by on September 23, 2016

in Monthly,News

Adolescent girls who engage in regular physical activity enjoy many benefits such as improved self-esteem, educational benefits, fewer risk-taking behaviours, a healthier lipid profile, better sensitivity to insulin, less obesity and better bone health. But what happens when adolescent girls become too active, overly competitive, and negligent in fueling their bodies appropriately?

Three systems in the body end up in various stages of disease—menstruation becomes irregular or non-existent, bone formation deteriorates and cardiovascular health is compromised. Experts refer to this as the female athlete triad.

Girls who participate in sports which emphasize leanness and endurance are especially at risk. These sports include: wrestling, light-weight rowing, gymnastics, swimming, dancing, figure skating, cheerleading, long and middle-distance running, volleyball and pole vaulting.

In a culture where competition to be the best has intensified, coaches and parents are mostly well-meaning and supportive, but a growing body of research shows that casual comments made about weight by a coach, parent or peers may put some female athletes at risk of developing this triad. A study done in female gymnasts revealed that 75% were told by their coaches that they were overweight, and that if they were to pay more attention to weight-control, they would have a better chance of excelling in the sport.
The diagnostic criteria has widened since 1997 when the College of Sport Medicine came out with an original position paper. Not all three areas of concern —menstruation, bone health and cardiovascular health—need be present to make this diagnosis.

A 2009 study revealed that only 20 % of pediatricians were able to correctly identify the triad, compared with 50% of family medicine doctors and 40% of orthopedic surgeons.

To improve the situation, an organization named the Female Athlete Triad Coalition developed a questionnaire with 12 questions. These questions center around worries about weight or body composition, a preoccupation with foods eaten, self-esteem, the use of diuretics or laxatives, eating in secret, menstrual patterns and the frequency of stress fractures. The AAP endorses the Female Athlete Coalition’s questionnaire.
The ideal time to ask these questions is during well-child visits and preparticipation physical evaluations.

Menstrual irregularities are common during adolescence. Studies report an incidence of 21% in sedentary adolescents compared with 54% in adolescent athletes. A girl who has never experienced menstruation by age 15 years is defined as primary amenorrhea; when there is an absence of menstruation for three consecutive months we call this secondary amenorrhea.

Because adolescence is a time where the stage gets set for future health, athletes who fit somewhere in the spectrum of the female triad must be diagnosed earlier rather than later to avoid long term damage. It is important to remember that even with the proper treatment it may take as long as one year for normal menstruation to return. Athletes with menstrual irregularities are as much as three times more likely to sustain bone stress injury.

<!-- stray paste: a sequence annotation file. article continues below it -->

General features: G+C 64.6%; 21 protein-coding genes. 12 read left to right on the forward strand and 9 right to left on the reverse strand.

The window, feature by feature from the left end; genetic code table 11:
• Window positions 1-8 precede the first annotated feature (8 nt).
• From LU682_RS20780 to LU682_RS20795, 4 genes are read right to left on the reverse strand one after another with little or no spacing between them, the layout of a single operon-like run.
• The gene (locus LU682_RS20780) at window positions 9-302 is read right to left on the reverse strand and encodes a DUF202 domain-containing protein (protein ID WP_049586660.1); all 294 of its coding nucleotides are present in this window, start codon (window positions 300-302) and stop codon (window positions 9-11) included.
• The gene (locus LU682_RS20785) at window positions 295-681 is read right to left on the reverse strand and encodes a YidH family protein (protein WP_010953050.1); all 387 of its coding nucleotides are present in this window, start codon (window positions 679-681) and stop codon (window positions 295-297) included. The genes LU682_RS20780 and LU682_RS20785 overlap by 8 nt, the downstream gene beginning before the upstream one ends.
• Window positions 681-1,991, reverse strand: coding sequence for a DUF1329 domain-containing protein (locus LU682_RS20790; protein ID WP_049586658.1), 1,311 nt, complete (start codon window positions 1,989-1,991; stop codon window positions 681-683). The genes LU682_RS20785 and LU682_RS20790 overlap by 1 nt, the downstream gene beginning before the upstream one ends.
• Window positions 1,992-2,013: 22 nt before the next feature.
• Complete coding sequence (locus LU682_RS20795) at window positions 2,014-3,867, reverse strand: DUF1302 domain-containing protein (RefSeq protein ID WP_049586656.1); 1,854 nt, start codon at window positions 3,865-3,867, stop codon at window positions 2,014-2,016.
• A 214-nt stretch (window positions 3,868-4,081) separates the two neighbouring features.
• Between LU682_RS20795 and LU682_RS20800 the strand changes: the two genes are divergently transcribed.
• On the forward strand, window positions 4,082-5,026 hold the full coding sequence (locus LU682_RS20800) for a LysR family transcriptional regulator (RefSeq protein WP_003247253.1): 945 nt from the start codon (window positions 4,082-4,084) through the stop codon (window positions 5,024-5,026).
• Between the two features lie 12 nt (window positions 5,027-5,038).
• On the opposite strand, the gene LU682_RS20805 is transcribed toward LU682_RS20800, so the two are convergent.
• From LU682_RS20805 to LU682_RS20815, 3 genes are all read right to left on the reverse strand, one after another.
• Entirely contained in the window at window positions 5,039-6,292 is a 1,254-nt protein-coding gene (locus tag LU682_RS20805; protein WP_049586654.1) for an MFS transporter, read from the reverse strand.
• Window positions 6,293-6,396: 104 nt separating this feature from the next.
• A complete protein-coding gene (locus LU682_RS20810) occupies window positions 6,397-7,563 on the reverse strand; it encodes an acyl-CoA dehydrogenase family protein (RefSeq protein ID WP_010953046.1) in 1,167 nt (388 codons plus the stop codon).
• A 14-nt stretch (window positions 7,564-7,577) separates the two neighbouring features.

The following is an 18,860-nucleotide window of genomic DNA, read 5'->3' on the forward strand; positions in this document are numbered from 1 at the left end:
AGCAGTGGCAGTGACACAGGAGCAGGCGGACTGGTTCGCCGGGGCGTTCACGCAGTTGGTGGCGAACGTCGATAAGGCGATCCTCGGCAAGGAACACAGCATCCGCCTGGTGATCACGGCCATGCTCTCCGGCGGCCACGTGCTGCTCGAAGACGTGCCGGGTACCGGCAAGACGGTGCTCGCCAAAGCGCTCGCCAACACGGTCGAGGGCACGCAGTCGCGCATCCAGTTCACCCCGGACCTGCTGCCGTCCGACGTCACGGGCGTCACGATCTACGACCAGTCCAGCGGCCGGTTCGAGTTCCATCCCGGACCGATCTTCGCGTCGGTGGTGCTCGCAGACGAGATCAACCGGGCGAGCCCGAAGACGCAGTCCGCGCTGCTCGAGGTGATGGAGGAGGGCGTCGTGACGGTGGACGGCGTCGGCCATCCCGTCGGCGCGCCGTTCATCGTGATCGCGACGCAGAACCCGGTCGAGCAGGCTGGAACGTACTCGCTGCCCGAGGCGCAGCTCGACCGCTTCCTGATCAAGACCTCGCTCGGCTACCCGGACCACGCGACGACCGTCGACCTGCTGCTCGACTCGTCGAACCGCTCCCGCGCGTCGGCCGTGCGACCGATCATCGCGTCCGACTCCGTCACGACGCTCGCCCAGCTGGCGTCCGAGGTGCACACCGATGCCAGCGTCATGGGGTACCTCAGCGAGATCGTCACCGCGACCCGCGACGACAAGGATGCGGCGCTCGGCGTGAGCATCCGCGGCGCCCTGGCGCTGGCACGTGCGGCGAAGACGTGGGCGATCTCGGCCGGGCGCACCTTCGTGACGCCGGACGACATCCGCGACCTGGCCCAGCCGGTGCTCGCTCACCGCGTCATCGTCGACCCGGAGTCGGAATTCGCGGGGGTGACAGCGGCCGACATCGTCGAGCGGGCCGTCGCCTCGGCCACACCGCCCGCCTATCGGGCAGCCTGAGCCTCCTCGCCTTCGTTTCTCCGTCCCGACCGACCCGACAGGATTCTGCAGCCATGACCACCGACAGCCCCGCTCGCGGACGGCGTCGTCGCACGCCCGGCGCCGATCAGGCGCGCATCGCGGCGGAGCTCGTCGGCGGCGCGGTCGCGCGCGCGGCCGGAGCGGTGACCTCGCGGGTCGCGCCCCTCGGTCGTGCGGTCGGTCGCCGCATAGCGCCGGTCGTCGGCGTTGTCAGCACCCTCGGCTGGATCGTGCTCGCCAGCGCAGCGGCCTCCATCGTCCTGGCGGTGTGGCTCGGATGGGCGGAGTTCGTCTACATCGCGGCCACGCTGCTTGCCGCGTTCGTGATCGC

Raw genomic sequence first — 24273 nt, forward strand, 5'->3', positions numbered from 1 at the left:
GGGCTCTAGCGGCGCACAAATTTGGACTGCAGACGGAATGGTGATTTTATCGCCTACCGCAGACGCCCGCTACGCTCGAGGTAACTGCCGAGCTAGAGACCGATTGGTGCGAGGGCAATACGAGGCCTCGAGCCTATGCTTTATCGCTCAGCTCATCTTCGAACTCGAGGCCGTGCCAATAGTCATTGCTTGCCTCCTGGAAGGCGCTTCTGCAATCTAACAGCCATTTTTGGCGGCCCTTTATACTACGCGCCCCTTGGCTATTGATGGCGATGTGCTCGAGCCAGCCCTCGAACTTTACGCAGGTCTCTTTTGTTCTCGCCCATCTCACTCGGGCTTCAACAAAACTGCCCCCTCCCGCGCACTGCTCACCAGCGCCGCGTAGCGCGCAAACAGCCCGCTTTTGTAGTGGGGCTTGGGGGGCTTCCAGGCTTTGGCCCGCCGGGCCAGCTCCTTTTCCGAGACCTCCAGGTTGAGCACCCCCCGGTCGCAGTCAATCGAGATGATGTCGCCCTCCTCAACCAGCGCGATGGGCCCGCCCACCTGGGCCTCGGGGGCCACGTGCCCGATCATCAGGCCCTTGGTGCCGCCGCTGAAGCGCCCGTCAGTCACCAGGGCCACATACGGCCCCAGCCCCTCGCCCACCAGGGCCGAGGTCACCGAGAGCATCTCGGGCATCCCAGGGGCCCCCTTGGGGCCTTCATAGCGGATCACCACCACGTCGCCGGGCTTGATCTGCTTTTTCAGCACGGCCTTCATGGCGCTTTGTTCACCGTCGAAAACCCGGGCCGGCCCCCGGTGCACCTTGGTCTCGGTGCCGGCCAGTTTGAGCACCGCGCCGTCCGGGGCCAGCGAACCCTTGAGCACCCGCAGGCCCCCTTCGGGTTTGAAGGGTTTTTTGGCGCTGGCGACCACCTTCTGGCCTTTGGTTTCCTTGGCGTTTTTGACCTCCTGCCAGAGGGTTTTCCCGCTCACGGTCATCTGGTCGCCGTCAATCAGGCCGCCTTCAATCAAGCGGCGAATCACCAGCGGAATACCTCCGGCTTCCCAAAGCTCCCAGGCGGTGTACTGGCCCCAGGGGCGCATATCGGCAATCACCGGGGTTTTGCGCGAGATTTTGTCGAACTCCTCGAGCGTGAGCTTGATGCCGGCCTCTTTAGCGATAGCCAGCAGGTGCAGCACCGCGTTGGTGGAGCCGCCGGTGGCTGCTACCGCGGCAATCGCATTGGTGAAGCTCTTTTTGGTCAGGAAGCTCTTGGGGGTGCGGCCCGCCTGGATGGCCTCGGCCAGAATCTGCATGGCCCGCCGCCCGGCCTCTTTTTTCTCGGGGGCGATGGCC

When it comes to healthy bone formation there is also a window of opportunity. The maximum rate of bone formation usually occurs between the ages of 10 and 14 years and the peak bone mass is attained between 20 and 30 years. (By the end of adolescence 90% of the adult bone mass is obtained)

The physical exam is not always abnormal in these adolescents, especially in girls who unintentionally fail to meet their increased energy needs on a daily basis. A lower BMI, blood pressure which drops when the patient stands up, and a history of stress fractures and menstrual irregularities may raise a higher index of suspicion.

In the August 2016 edition of Pediatrics the AAP’s Council on Sports Medicine and Fitness in liaison with the Athletic Trainers Association and the College of Sport Medicine, published a landmark position paper addressing the need to educate pediatricians and medical students about the timely diagnosis of the female triad.

However even if a pediatrician is meticulous in asking the correct questions based on a high index of suspicion, runs the proper special investigations—including a bone scan which will identify an abnormal bone mineral content—the ultimate solution is to access a team of experts such as doctors familiar with the management of this triad, psychologists skilled in changing behaviour, sports dietitians well versed in healthy ways to ensure the proper and consistent energy intake and exercise physiologists familiar with the limits of each athlete.

The cornerstone of treatment involves an improvement in the proper energy intake, but the issue can become very complicated—thus making access to a multidisciplinary team even more critical.

When it comes to prevention the ATHENA Study (Athletes Targeting Healthy Exercise and Nutrition Alternatives) evaluated the usefulness of peer intervention and education. The trail showed that intervention techniques that used education with peer leaders may be able to reduce the risk of developing the female athlete triad.


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